Ending Soon! Save 33% on All Access

Don't Wait. Here's Why You Should Get in the Chatbot War Now. Chatbots are the new face of 24/7 customer service, and many of your competitors are already using them.

By Andrew Medal Edited by Dan Bova

Opinions expressed by Entrepreneur contributors are their own.


While there is no way of knowing what the future will bring, one thing is for sure: the use of chatbots is on the rise. With the chatbot war heating up, it's your job to learn as much as possible about this AI technology. This means many things, including how you can use chatbots to better serve your audience with the idea of boosting revenue and profit.

Before we discuss the ways to win the chatbot war, there's something that must be said: There's a good chance your competitors are already using chatbots to boost their business. Unless you want to get passed by, it would be in your best interest to position yourself for success.

Related: Top 10 Best Chatbot Platform Tools to Build Chatbots for Your Business

Now, let's examine why you should adopt chatbots in your business:

1. Better customer service

Did you know that the use of chatbots could help to greatly reduce customer service expenses?

If that's not enough for you to give this technology a second look, consider this: Chatbots can improve the customer service experience, ensuring that your audience always receives the assistance they require.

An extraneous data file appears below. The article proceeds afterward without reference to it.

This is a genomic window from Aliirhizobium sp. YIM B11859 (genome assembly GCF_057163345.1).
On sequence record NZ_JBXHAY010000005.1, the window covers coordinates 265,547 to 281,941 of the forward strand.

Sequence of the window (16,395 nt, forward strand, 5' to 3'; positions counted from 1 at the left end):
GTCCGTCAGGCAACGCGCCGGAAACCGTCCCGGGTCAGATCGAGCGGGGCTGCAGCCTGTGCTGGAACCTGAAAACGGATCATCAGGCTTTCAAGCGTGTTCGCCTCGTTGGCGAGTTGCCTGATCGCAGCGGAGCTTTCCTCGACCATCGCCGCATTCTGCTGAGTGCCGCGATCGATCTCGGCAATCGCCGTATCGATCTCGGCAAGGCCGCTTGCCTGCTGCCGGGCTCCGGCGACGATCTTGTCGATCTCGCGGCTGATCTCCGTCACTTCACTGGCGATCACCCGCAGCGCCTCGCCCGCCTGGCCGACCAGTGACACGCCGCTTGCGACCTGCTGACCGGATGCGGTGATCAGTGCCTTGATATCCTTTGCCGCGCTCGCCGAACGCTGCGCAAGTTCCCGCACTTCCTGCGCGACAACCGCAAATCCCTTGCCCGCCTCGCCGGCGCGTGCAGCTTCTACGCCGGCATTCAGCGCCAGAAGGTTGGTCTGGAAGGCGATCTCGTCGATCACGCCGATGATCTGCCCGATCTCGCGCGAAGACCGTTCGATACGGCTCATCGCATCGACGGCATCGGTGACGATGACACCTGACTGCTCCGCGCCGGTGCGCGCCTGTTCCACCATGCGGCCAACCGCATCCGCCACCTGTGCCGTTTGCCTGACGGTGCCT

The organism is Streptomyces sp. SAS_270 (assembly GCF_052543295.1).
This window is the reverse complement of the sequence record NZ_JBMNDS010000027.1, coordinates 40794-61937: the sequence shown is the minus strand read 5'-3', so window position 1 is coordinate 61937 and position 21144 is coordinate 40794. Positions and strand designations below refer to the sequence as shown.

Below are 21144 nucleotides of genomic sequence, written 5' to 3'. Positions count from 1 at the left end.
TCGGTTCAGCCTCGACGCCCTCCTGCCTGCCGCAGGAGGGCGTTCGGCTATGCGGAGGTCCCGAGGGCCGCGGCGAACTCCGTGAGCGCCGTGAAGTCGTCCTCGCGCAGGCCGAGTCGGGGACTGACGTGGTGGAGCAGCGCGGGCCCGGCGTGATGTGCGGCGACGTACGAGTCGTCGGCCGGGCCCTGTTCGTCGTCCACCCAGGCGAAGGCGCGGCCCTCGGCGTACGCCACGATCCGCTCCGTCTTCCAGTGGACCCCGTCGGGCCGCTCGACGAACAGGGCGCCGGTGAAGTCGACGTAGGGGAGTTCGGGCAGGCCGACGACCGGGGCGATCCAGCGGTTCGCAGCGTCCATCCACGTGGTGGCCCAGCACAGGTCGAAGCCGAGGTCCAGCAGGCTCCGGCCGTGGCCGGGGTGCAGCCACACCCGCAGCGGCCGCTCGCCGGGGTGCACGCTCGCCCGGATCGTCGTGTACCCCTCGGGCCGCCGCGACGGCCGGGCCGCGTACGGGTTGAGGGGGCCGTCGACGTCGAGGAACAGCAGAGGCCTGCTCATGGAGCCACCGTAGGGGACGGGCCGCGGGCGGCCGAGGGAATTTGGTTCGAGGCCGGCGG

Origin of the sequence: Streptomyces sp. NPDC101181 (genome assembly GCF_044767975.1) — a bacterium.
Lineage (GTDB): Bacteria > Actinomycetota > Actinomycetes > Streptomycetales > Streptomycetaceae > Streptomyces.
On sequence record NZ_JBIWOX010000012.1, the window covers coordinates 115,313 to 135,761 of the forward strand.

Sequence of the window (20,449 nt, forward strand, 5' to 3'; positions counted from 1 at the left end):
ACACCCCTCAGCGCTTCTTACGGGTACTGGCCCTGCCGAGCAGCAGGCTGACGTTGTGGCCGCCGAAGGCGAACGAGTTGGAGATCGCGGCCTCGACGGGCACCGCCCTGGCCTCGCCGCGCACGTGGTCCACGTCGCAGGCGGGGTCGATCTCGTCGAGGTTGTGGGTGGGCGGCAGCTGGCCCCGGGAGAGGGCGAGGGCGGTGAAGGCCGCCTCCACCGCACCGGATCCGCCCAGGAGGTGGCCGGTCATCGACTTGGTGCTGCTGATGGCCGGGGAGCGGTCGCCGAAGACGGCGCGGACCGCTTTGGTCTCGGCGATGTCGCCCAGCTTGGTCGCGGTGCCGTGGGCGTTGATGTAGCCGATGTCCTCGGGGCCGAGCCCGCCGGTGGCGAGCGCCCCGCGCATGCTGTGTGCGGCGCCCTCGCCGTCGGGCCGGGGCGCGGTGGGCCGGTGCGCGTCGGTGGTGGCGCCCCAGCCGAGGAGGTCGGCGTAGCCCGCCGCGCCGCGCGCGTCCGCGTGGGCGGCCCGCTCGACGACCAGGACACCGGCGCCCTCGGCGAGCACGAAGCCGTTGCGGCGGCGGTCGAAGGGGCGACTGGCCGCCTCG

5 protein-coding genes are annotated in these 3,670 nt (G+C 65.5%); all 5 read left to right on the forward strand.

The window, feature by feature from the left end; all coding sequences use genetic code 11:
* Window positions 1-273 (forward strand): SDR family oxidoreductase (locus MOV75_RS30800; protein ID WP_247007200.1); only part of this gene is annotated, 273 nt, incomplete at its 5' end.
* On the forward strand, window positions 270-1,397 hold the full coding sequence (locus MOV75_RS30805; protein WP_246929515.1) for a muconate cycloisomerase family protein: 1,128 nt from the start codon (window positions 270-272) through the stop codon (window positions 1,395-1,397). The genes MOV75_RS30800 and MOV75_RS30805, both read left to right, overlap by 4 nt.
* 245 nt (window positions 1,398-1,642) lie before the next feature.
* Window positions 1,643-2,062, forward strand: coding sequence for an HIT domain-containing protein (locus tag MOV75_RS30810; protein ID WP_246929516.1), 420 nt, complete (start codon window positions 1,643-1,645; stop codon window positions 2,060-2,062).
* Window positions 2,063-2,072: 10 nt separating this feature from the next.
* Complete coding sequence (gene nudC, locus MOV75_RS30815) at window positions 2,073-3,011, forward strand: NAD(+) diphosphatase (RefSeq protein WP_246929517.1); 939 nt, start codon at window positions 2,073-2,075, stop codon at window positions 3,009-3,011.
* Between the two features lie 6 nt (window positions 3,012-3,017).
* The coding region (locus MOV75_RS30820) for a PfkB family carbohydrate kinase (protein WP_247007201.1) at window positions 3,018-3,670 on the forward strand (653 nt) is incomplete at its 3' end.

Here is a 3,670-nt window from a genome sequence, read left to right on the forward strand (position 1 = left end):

Most businesses, especially those with a handful of employees, are unable to provide personalized customer service 24 hours a day, seven days a week.

You can protect against downtime by using chatbots. This way, if somebody visits your website and has a question, you can still provide personalized assistance.

It may be ideal to have a real person on the other side of the conversation, but a chatbot is often the second best option.

Related: Instead of Staffing Up For Your Marketing Campaign, Build A Chatbot.

2. To improve speed

In today's day and age, speed is the name of the game. The faster you help customers the better off you will be. Therefore, you need to take full advantage of technology, including chatbots.

Get this: Four minutes is the average time savings per chatbot enquiry when compared to the use of a traditional call center. As a consumer yourself, you know that four minutes is a long time when waiting on hold or trying to solve a problem.

When you combine increased speed with cost savings, it's easy to see why so many companies, big and small, are looking for ways to implement chatbots in their day-to-day business.

Related: How to Create a Facebook Messenger Chatbot For Free Without Coding

3. Improving success rate

Companies continue to avoid chatbots for many reasons. Some of them don't understand the technology. Others believe that it will cause more harm than good. And then there are those who are concerned about the success rate.

It is understood that the use of chatbots is only a good thing if the outcome is positive. An infographic published by Juniper Research touches on this, noting that 20 percent of messaging bank bot interactions in 2017 will be successful.